Corrected real estate tax bills to be distributed

A Bustleton res­id­ent is one of those city tax­pay­ers who, on one hand, won, and on the oth­er, lost.

Shar­on Styles is hop­ing to win again, and chances are she might.

Styles ap­pealed her Dun­gan Road prop­erty’s new as­sess­ment last year, and was told the city agreed the num­ber was too high. It was lowered about $14,000, she said. But then, she and oth­ers in the same situ­ation got their 2014 real es­tate tax bills — bills that are high­er than they should be be­cause they’re based on pre-re­view prop­erty as­sess­ments.   

This prob­lem was re­por­ted in the North­east Times in Janu­ary. Mark Mc­Don­ald, May­or Mi­chael Nut­ter’s spokes­man, then said the city was aware of the in­cor­rect bills and said that cor­rec­ted ones would be sent out at the end of Janu­ary.

“As-sess-ments and re-vi-sions will con-tin-ue for a peri-od of time, and the De-part-ment of Rev-en-ue will con-tin-ue to send out re-vised bills,” he wrote in an email to the North­east Times. Bills were mailed in Decem-ber based on as-sess-ments that were re-por-ted by Novem-ber, Mc-Don-ald con-tin-ued. “Those who have an ad-just-ment from the Of-fice of Prop-erty As-sess-ment or are un-der ap-peal with the Board of Re-vi-sion of Taxes will re-ceive a re-vised bill in Janu-ary,” he stated.

But for the Dun­gan Road res­id­ent, the end of Janu­ary came and went, and no cor­rec­ted tax bill landed in her mail­box. Since the re­duced as­sess­ment would cut her tax bill by al­most 200 bucks and tax bills are due the end of March, the wo­man star­ted call­ing city agen­cies to ask what she should do. 

A fur­ther im­petus to search­ing for an­swers is an­oth­er date: Feb. 28. That’s the last day to take ad­vant­age of a 1 per­cent dis­count on the tax bill. As she tried to get a defin­it­ive an­swer, Styles said, on two oc­ca­sions, she was told to just pay the in­cor­rect bill.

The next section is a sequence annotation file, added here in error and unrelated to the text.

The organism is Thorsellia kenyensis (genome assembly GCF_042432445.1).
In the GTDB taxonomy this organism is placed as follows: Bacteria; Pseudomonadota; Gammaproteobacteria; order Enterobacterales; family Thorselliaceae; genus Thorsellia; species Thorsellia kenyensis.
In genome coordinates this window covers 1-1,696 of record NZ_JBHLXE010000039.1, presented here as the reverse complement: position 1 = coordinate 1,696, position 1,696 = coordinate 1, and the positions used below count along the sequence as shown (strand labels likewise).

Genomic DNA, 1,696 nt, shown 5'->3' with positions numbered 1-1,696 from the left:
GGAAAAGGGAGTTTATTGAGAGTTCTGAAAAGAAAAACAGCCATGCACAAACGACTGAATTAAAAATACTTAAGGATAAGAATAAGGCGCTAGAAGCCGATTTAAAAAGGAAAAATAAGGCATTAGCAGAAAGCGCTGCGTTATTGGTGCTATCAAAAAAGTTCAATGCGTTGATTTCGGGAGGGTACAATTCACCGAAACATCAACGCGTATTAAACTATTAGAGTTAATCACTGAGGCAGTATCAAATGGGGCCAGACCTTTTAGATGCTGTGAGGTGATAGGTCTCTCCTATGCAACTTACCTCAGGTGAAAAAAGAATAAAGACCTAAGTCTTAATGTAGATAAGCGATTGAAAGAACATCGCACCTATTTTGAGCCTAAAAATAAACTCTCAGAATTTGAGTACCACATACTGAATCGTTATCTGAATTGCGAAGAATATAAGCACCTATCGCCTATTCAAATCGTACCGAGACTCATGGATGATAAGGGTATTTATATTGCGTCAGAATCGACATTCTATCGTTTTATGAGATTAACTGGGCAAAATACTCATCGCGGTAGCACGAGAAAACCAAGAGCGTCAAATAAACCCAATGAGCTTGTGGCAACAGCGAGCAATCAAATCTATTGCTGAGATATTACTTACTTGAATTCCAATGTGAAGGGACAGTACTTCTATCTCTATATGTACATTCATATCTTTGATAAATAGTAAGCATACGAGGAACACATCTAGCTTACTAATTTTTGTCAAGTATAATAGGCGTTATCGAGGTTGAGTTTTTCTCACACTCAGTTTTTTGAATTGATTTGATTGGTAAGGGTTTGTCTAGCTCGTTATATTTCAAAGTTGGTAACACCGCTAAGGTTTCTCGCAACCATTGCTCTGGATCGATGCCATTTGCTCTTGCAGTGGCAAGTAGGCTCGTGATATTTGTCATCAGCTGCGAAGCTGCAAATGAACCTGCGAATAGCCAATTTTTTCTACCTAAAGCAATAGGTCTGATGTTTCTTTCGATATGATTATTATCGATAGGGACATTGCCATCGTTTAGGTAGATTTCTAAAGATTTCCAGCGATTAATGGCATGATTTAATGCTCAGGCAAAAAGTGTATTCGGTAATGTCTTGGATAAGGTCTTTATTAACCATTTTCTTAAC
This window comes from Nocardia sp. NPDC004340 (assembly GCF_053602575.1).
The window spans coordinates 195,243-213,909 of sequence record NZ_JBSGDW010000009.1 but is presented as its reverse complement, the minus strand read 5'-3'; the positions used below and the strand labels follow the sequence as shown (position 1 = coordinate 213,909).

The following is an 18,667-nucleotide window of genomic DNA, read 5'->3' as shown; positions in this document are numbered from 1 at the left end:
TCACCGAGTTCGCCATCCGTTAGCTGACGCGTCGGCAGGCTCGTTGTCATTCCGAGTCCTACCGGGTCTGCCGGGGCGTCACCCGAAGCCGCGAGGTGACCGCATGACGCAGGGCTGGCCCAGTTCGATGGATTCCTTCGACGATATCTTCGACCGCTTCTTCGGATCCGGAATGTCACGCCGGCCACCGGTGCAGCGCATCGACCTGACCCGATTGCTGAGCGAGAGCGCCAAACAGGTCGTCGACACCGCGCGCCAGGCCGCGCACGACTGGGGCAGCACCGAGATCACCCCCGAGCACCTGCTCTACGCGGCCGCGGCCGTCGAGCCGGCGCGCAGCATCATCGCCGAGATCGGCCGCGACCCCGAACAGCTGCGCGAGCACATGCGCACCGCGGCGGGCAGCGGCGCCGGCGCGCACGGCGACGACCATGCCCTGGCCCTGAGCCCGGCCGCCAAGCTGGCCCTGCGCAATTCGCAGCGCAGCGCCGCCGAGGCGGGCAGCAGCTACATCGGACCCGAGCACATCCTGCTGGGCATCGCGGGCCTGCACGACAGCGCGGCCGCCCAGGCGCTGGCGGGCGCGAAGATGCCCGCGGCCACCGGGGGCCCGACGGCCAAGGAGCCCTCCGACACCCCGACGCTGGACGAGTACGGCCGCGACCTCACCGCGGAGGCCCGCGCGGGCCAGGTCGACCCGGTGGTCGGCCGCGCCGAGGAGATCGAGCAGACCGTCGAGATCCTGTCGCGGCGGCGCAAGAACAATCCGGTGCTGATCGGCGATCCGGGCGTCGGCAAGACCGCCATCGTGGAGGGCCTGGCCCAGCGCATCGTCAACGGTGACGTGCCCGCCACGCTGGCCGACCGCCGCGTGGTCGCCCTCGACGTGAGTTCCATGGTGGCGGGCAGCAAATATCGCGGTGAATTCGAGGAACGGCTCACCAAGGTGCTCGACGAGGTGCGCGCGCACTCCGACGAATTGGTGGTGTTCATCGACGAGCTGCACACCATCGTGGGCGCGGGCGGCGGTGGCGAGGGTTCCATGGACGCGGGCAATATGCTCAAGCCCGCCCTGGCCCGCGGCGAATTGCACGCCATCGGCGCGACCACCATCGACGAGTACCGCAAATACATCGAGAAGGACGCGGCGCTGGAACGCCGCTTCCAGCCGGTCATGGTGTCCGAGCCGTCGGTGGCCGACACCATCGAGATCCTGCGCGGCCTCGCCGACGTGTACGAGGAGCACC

“That’s not right,” Rev­en­ue Com­mis­sion­er Clar­ena Tolson said Feb. 10. The com­mis­sion­er said cor­rec­ted bills will be go­ing out, and, for hun­dreds of people who are in situ­ations sim­il­ar to Styles’, the dis­count dead­line will be ex­ten­ded to March 31.

The prop­erty value re­view Styles got from the Of­fice of Prop­erty As­sess­ment was something new in 2013, the year the first city­wide re­as­sess­ment in dec­ades was com­pleted. Or­din­ar­ily, any­one who doesn’t like a value as­signed by the city ap­peals to the Board of Re­vi­sion of Taxes. But in 2013, OPA in­sti­tuted what it called “a first-level re­view” op­por­tun­ity for res­id­ents who thought they were over­assessed. Re­views were sought for about 50,000 prop­er­ties. By Novem­ber, the OPA had shot down about 39,000 of those re­view re­quests and had gran­ted about 6,000. Styles is among that last num­ber.

Re­altor Chris Ar­tur on Feb. 7 said he got in­cor­rect bills for 12 of his prop­er­ties, but so far has re­ceived only three cor­rec­ted bills. He said he paid them all and will put in for re­funds. He said the form to re­quest a re­fund is not dif­fi­cult. You have to know what you’re do­ing and be pa­tient, he said.

In Decem­ber, Mc­Don­ald said any­one who over­pays will re­ceive re­funds

City Coun­cil­man Bri­an O’Neill has a dif­fer­ent view: Don’t give the city a dime more than you have to.

“You don’t want to try to get money from the city,” he said. “It’s not quick or pleas­ant.”

City Coun­cil­man Mark Squilla (D-1st dist.) said he has heard sim­il­ar com­plaints from res­id­ents and also is aware that people are not get­ting con­sist­ent an­swers to their ques­tions.

“There’s some con­fu­sion,” he said. “But, it’s a very com­plic­ated and con­fus­ing op­er­a­tion this year.”

Tolson said many, but not all, prop­erty own­ers who are ap­peal­ing their new as­sess­ments to the BRT should have got­ten cor­rec­ted bills in which they are told to pay fig­ures based on their homes’ 2013 as­sess­ments.

About 4,500 own­ers who are ap­peal­ing their new as­sess­ments got 2014 tax bills that are lower than the bills they got in 2013, Tolson said. Her of­fice is not send­ing them cor­rec­ted bills. In those cases, she said, it was a mat­ter of leav­ing well enough alone.

Tolson, the former Streets De­part­ment com­mis­sion­er, took over Rev­en­ue last spring. She said soft­ware is be­ing up­dated to deal with mul­tiple changes in as­sess­ments, and she ad­ded staff train­ing is on­go­ing in her de­part­ment. ••

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